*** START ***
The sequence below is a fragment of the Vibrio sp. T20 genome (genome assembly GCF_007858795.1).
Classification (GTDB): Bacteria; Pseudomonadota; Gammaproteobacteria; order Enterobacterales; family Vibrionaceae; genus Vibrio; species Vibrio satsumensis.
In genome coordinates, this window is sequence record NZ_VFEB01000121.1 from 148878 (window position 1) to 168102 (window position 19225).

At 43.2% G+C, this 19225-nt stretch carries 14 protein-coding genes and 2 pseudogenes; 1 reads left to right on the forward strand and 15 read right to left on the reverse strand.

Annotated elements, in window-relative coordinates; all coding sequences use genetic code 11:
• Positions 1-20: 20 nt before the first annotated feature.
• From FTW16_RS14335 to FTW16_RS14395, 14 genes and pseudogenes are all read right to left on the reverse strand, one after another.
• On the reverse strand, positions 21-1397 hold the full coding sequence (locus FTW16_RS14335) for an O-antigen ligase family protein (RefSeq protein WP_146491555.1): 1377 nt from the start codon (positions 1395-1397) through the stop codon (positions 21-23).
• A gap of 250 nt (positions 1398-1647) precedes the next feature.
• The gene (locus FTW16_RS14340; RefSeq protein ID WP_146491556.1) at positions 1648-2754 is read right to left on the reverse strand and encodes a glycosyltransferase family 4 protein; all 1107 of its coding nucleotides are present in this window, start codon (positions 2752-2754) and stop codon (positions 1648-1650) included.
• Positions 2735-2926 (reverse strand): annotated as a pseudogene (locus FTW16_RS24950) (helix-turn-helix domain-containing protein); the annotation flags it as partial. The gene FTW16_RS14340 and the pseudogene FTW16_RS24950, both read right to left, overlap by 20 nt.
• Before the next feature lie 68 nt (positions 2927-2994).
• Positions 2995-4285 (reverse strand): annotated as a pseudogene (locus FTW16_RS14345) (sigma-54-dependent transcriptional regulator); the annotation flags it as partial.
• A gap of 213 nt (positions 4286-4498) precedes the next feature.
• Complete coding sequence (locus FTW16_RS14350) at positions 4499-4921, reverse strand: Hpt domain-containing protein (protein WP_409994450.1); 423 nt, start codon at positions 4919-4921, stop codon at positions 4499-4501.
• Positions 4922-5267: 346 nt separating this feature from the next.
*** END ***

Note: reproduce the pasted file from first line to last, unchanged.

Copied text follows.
The sequence below is a fragment of the Vibrio sp. T20 genome (genome assembly GCF_007858795.1).
Classification (GTDB): Bacteria; Pseudomonadota; Gammaproteobacteria; order Enterobacterales; family Vibrionaceae; genus Vibrio; species Vibrio satsumensis.
In genome coordinates, this window is sequence record NZ_VFEB01000121.1 from 148878 (window position 1) to 168102 (window position 19225).

At 43.2% G+C, this 19225-nt stretch carries 14 protein-coding genes and 2 pseudogenes; 1 reads left to right on the forward strand and 15 read right to left on the reverse strand.

Annotated elements, in window-relative coordinates; all coding sequences use genetic code 11:
• Positions 1-20: 20 nt before the first annotated feature.
• From FTW16_RS14335 to FTW16_RS14395, 14 genes and pseudogenes are all read right to left on the reverse strand, one after another.
• On the reverse strand, positions 21-1397 hold the full coding sequence (locus FTW16_RS14335) for an O-antigen ligase family protein (RefSeq protein WP_146491555.1): 1377 nt from the start codon (positions 1395-1397) through the stop codon (positions 21-23).
• A gap of 250 nt (positions 1398-1647) precedes the next feature.
• The gene (locus FTW16_RS14340; RefSeq protein ID WP_146491556.1) at positions 1648-2754 is read right to left on the reverse strand and encodes a glycosyltransferase family 4 protein; all 1107 of its coding nucleotides are present in this window, start codon (positions 2752-2754) and stop codon (positions 1648-1650) included.
• Positions 2735-2926 (reverse strand): annotated as a pseudogene (locus FTW16_RS24950) (helix-turn-helix domain-containing protein); the annotation flags it as partial. The gene FTW16_RS14340 and the pseudogene FTW16_RS24950, both read right to left, overlap by 20 nt.
• Before the next feature lie 68 nt (positions 2927-2994).
• Positions 2995-4285 (reverse strand): annotated as a pseudogene (locus FTW16_RS14345) (sigma-54-dependent transcriptional regulator); the annotation flags it as partial.
• A gap of 213 nt (positions 4286-4498) precedes the next feature.
• Complete coding sequence (locus FTW16_RS14350) at positions 4499-4921, reverse strand: Hpt domain-containing protein (protein WP_409994450.1); 423 nt, start codon at positions 4919-4921, stop codon at positions 4499-4501.
• Positions 4922-5267: 346 nt separating this feature from the next.